A look behind the scenes at this benchmark in cinematic gaming.
NintendoWorldReport: How was the unique visual and animation style of "Another World" birthed?
Eric Chahi: It was born from a technical choice to create a game with 2D polygons, as the approach I used overcame technical memory limitations. For example, it only needs a few points to create shapes which cover the entire screen, which is much fewer than traditional bitmaps. I lost detail using this style due to the missing pixels, but I gained the ability to create huge animations or do movie-style cuts without any load latency with polygons. I had the desire to create a game with a movie flavor, so this approach was perfect thanks to its strong visual particularities. It provides a very specific style. Also I have been influenced by science fiction or fantasy work from artists like Michael Whelan, Frazetta, Bernie Wrightson and Richard Corben. Another World is of course in color, but black-and-white illustrations were a major guide to understanding how to create objects and volume with simple lines or shapes. Another World’s style leaned more toward suggesting things than describing them in great detail.
NWR: What drove you to have so little visible UI in this game?
Chahi: I just wanted to immerse the player as much as possible in the game’s universe. Onscreen score counters were very common at the time, but they made the player focus on something which pierces a game’s overall immersion. It’s sort of reminiscent of those horrible pop-up ads we have everywhere.
NWR: Why did you decide to create the game as a platformer where you directly controlled the character as opposed to a point-and-click adventure where the control was a little more indirect?
Chahi: Simply put, I wanted to make an action game which gave players a more engaging relation with the game world, and again a point-and-click format would have added some UI overlays. Funny thing about that though - during development, I showed the game to Virgin France to see whether they were interested in publishing it. Their producer thought the game was too hard and told me to change it to a point and click adventure! It really was a trend back then, everyone was doing point and click games.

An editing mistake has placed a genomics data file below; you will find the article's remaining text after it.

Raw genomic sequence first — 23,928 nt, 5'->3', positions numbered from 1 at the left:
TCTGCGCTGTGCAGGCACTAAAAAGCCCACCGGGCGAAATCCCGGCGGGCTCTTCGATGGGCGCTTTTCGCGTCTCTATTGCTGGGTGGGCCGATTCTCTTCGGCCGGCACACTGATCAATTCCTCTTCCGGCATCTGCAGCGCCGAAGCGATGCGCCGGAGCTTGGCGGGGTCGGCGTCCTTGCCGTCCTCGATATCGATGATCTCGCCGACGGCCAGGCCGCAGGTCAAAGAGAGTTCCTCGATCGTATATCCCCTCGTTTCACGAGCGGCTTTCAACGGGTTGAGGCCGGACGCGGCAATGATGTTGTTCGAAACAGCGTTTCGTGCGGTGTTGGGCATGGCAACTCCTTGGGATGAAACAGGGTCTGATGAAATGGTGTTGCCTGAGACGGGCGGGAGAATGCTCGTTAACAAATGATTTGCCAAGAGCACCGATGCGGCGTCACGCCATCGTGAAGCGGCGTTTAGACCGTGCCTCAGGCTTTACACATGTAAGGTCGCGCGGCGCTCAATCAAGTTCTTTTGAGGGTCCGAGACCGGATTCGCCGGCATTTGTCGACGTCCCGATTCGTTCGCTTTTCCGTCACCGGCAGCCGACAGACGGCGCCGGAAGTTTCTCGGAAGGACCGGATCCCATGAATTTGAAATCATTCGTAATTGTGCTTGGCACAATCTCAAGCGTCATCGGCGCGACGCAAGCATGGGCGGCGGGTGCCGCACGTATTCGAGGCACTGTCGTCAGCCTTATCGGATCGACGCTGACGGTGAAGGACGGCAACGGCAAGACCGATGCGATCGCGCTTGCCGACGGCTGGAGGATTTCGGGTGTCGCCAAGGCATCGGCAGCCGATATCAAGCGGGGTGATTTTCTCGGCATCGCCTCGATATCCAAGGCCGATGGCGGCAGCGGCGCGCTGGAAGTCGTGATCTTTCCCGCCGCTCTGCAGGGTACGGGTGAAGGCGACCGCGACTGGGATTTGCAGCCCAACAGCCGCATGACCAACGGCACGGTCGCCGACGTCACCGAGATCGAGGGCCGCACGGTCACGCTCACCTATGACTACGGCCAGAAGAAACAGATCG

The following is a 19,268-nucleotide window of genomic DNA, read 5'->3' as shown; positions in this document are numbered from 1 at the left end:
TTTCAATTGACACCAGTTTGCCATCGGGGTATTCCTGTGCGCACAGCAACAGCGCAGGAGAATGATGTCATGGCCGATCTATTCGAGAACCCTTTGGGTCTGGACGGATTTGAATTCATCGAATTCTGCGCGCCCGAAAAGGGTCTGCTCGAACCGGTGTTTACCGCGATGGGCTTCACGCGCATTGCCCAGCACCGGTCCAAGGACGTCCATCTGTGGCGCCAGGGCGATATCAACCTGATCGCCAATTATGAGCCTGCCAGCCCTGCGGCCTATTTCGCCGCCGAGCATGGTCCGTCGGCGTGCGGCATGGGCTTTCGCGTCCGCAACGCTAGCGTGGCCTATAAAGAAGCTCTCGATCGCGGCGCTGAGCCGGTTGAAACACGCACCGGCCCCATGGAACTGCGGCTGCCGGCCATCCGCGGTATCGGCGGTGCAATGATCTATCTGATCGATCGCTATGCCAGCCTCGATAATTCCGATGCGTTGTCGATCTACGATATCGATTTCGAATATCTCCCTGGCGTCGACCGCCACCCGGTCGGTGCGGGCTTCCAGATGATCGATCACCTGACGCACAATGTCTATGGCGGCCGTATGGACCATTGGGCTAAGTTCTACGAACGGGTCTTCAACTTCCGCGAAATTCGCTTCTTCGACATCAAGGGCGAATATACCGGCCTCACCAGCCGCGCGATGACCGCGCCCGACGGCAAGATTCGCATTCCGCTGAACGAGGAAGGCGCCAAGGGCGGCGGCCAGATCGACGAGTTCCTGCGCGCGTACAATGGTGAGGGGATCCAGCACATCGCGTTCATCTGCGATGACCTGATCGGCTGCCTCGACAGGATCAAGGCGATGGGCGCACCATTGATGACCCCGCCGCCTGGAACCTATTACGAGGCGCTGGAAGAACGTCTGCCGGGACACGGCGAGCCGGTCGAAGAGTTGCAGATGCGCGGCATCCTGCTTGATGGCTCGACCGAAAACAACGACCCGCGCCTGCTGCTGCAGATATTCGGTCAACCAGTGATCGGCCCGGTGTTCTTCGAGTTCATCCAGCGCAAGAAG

NWR: When I played the game growing up, I knew it by the name "Out of this World". Are there any specific reasons that the game had a different title in North America, and another different title ("Outer World") in Japan?
Chahi: There was an American TV soap opera airing at the time named Another World. For this reason, Interplay preferred to change the name. For the game’s Japanese title, Outer World, it was probably just to have a title that sounded better in Japanese. I personally like Outer World very much.
NWR: As a child, the opening cinematic of Another World was always a highlight. Another game you worked on, "Heart of Darkness", has also been categorized as "cinematic". What do cinematics allow you to bring to the video game medium? Since they're non-interactive, is there a tension with the more player-driven parts of a game?
Chahi: Your question is very interesting because while both games have cinematics, they use them very differently. In Heart of Darkness, they were primarily used to tell the story. The beginning and the ending scenes are often connected to the gameplay through a fluent transition. For example, when Andy reaches the top of the cliff at the end of the first level, the camera moves fluently from a game-oriented view to a completely cinematic scene. Each cinematic is also fairly long, running for several minutes apiece. In Another World, it is the opposite. All cutscenes are very short, lasting just a few seconds. The apparition of the black monster, taking the laser gun in the jail - These cutscenes, except the introduction of course, are brief punctuations. They serve to point out a specific gameplay action or event. I think that’s another thing which makes Another World an outsider even today in comparison of other games using cinematics. Gameplay and cutscenes are much more woven together this way.
NWR: The ending of "Another World" is pretty open-ended. What thoughts or lessons do you think players of the game should come away with?
Chahi: To be honest, I’m not sure. I like very much the idea that anyone can have their own interpretation based on the climax. Friendship is the strongest theme in the game though; to me, that’s the most important thing to come away thinking about.
NWR: Another World is still seeing releases more than two decades after its initial release. Why do you think the game has had the longevity to remain relevant for modern day gamers?
Chahi: I think the main reason Another World has aged well is the pacing and non-verbal narrative, which is immersive and strongly linked to the gameplay. It has something a bit poetic to its storytelling. Even today some new players still discover the game for the first time and enjoy it. Another World is a difficult game to play, but it’s also improved a lot over the years; I did a lot of iteration since its first release on Amiga. People would be surprised how hard and unforgiving it was originally compared to the most recent versions.